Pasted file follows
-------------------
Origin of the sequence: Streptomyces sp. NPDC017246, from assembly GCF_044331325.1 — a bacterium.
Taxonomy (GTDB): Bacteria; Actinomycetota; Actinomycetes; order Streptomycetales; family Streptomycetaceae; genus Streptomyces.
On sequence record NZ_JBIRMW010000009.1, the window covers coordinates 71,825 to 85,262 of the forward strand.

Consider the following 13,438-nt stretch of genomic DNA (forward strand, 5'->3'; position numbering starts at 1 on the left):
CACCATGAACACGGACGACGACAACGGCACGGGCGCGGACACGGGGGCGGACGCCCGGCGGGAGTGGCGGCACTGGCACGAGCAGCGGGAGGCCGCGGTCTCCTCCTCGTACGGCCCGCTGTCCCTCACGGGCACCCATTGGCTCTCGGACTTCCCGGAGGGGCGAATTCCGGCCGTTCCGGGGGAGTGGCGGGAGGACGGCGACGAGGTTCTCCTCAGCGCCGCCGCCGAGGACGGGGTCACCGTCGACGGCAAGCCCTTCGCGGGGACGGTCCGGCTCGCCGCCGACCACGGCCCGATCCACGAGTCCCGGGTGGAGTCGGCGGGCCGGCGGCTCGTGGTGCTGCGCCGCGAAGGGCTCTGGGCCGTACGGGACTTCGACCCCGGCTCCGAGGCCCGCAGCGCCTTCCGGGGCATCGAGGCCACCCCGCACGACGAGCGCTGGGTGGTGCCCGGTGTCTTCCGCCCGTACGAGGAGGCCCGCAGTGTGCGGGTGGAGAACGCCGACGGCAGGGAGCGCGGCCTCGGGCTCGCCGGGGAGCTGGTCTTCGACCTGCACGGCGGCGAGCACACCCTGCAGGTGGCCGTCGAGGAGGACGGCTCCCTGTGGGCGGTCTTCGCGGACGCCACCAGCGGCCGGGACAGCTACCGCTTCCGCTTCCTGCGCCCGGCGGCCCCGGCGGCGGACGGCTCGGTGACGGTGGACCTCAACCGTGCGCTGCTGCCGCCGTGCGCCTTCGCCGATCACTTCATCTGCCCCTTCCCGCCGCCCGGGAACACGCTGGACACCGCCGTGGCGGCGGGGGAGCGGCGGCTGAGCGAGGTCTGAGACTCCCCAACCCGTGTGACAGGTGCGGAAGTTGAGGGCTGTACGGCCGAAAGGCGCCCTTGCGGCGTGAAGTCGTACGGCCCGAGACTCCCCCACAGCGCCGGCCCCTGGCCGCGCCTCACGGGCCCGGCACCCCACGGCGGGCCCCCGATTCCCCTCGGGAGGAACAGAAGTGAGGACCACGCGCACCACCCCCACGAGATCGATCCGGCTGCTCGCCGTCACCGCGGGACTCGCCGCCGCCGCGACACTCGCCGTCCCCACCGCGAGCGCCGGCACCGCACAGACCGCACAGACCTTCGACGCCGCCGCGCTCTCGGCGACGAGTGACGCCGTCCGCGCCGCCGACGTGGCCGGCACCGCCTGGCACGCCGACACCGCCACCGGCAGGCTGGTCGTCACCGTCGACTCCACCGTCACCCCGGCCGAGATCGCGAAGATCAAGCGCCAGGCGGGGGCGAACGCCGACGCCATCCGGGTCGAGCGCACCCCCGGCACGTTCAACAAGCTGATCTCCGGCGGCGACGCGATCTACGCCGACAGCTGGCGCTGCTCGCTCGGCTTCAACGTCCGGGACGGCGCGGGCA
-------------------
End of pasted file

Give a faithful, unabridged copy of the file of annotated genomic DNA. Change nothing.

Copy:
Origin of the sequence: Streptomyces sp. NPDC017246, from assembly GCF_044331325.1 — a bacterium.
Taxonomy (GTDB): Bacteria; Actinomycetota; Actinomycetes; order Streptomycetales; family Streptomycetaceae; genus Streptomyces.
On sequence record NZ_JBIRMW010000009.1, the window covers coordinates 71,825 to 85,262 of the forward strand.

Consider the following 13,438-nt stretch of genomic DNA (forward strand, 5'->3'; position numbering starts at 1 on the left):
CACCATGAACACGGACGACGACAACGGCACGGGCGCGGACACGGGGGCGGACGCCCGGCGGGAGTGGCGGCACTGGCACGAGCAGCGGGAGGCCGCGGTCTCCTCCTCGTACGGCCCGCTGTCCCTCACGGGCACCCATTGGCTCTCGGACTTCCCGGAGGGGCGAATTCCGGCCGTTCCGGGGGAGTGGCGGGAGGACGGCGACGAGGTTCTCCTCAGCGCCGCCGCCGAGGACGGGGTCACCGTCGACGGCAAGCCCTTCGCGGGGACGGTCCGGCTCGCCGCCGACCACGGCCCGATCCACGAGTCCCGGGTGGAGTCGGCGGGCCGGCGGCTCGTGGTGCTGCGCCGCGAAGGGCTCTGGGCCGTACGGGACTTCGACCCCGGCTCCGAGGCCCGCAGCGCCTTCCGGGGCATCGAGGCCACCCCGCACGACGAGCGCTGGGTGGTGCCCGGTGTCTTCCGCCCGTACGAGGAGGCCCGCAGTGTGCGGGTGGAGAACGCCGACGGCAGGGAGCGCGGCCTCGGGCTCGCCGGGGAGCTGGTCTTCGACCTGCACGGCGGCGAGCACACCCTGCAGGTGGCCGTCGAGGAGGACGGCTCCCTGTGGGCGGTCTTCGCGGACGCCACCAGCGGCCGGGACAGCTACCGCTTCCGCTTCCTGCGCCCGGCGGCCCCGGCGGCGGACGGCTCGGTGACGGTGGACCTCAACCGTGCGCTGCTGCCGCCGTGCGCCTTCGCCGATCACTTCATCTGCCCCTTCCCGCCGCCCGGGAACACGCTGGACACCGCCGTGGCGGCGGGGGAGCGGCGGCTGAGCGAGGTCTGAGACTCCCCAACCCGTGTGACAGGTGCGGAAGTTGAGGGCTGTACGGCCGAAAGGCGCCCTTGCGGCGTGAAGTCGTACGGCCCGAGACTCCCCCACAGCGCCGGCCCCTGGCCGCGCCTCACGGGCCCGGCACCCCACGGCGGGCCCCCGATTCCCCTCGGGAGGAACAGAAGTGAGGACCACGCGCACCACCCCCACGAGATCGATCCGGCTGCTCGCCGTCACCGCGGGACTCGCCGCCGCCGCGACACTCGCCGTCCCCACCGCGAGCGCCGGCACCGCACAGACCGCACAGACCTTCGACGCCGCCGCGCTCTCGGCGACGAGTGACGCCGTCCGCGCCGCCGACGTGGCCGGCACCGCCTGGCACGCCGACACCGCCACCGGCAGGCTGGTCGTCACCGTCGACTCCACCGTCACCCCGGCCGAGATCGCGAAGATCAAGCGCCAGGCGGGGGCGAACGCCGACGCCATCCGGGTCGAGCGCACCCCCGGCACGTTCAACAAGCTGATCTCCGGCGGCGACGCGATCTACGCCGACAGCTGGCGCTGCTCGCTCGGCTTCAACGTCCGGGACGGCGCGGGCA